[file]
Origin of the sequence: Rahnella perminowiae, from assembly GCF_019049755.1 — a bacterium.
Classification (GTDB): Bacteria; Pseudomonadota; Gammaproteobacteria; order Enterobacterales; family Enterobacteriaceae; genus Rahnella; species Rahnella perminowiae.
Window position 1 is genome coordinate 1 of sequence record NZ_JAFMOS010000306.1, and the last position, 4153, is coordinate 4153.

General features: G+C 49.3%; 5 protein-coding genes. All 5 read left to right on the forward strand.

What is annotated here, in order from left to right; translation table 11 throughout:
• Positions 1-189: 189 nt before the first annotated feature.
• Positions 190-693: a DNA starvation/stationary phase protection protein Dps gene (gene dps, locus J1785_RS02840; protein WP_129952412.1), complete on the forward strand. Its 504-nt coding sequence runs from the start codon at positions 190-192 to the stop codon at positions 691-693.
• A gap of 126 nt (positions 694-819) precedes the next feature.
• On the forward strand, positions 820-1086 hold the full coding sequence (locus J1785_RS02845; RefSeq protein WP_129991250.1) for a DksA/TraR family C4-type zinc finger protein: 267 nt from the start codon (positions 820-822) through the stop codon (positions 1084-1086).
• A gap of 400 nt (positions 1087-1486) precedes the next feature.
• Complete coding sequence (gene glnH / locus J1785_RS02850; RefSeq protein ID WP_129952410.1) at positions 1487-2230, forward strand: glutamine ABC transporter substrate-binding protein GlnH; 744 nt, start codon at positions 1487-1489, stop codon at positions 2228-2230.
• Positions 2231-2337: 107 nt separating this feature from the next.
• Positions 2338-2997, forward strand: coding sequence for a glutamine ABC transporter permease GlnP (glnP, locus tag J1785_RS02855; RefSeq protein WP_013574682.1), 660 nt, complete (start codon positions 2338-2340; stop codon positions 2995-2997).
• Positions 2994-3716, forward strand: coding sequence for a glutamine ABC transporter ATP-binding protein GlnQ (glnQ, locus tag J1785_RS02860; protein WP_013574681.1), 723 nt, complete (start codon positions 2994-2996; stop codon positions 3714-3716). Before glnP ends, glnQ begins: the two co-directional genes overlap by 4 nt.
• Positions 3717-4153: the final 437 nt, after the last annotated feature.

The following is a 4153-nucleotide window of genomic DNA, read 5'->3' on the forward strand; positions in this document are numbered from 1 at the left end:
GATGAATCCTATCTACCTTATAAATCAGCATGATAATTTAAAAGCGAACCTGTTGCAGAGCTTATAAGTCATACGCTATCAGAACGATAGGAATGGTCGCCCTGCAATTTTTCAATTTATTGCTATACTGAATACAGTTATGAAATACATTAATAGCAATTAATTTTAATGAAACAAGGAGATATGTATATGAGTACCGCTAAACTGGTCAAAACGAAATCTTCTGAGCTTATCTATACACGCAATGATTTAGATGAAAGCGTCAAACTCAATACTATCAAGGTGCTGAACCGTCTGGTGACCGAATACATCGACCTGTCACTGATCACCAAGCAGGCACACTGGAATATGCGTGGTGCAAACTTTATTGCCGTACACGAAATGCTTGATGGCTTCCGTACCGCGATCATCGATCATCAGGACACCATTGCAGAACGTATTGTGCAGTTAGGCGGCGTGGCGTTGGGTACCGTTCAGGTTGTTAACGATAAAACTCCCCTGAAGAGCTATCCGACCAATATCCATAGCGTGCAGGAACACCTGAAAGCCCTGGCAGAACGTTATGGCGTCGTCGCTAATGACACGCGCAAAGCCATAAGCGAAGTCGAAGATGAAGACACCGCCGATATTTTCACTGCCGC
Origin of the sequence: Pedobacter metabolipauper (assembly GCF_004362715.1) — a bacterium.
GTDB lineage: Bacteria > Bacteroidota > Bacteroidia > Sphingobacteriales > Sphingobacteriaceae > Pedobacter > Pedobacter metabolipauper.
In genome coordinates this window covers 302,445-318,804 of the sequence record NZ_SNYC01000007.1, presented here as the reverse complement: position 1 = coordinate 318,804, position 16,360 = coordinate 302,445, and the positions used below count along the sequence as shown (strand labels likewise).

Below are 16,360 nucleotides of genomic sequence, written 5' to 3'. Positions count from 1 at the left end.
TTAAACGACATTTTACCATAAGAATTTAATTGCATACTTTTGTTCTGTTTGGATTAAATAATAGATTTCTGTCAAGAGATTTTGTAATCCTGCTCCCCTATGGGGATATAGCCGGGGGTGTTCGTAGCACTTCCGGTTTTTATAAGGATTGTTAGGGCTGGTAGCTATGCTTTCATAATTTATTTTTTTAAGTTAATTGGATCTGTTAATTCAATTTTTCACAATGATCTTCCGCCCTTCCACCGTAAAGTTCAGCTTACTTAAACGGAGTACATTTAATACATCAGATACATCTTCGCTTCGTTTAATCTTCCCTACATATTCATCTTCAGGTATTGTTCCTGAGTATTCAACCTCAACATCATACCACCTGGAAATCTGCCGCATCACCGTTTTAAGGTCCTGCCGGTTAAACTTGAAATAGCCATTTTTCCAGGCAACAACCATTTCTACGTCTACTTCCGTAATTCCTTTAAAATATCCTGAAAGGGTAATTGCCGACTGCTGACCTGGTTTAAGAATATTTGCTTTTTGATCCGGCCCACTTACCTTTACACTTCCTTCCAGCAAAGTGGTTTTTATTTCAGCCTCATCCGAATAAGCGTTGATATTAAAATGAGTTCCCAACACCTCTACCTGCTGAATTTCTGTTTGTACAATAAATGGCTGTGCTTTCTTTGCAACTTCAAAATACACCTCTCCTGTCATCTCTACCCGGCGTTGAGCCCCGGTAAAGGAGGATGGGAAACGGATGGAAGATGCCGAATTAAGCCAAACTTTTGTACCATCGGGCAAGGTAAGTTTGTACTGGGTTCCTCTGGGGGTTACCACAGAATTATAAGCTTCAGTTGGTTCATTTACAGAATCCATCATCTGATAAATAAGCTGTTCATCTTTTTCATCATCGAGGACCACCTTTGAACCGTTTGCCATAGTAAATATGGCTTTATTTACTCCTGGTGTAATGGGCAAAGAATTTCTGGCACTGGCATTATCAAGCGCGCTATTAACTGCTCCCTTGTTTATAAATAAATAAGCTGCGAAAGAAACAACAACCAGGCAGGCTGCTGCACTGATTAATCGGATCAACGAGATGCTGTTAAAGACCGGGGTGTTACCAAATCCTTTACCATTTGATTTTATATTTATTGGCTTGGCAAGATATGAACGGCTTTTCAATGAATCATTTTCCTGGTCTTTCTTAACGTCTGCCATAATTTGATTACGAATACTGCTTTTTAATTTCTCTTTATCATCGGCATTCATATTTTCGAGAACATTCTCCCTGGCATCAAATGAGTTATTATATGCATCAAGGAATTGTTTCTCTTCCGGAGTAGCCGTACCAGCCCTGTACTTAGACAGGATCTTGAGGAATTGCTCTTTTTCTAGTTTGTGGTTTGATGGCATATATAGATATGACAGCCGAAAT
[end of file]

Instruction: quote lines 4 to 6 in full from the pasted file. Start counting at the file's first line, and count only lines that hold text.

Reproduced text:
General features: G+C 49.3%; 5 protein-coding genes. All 5 read left to right on the forward strand.

What is annotated here, in order from left to right; translation table 11 throughout:
• Positions 1-189: 189 nt before the first annotated feature.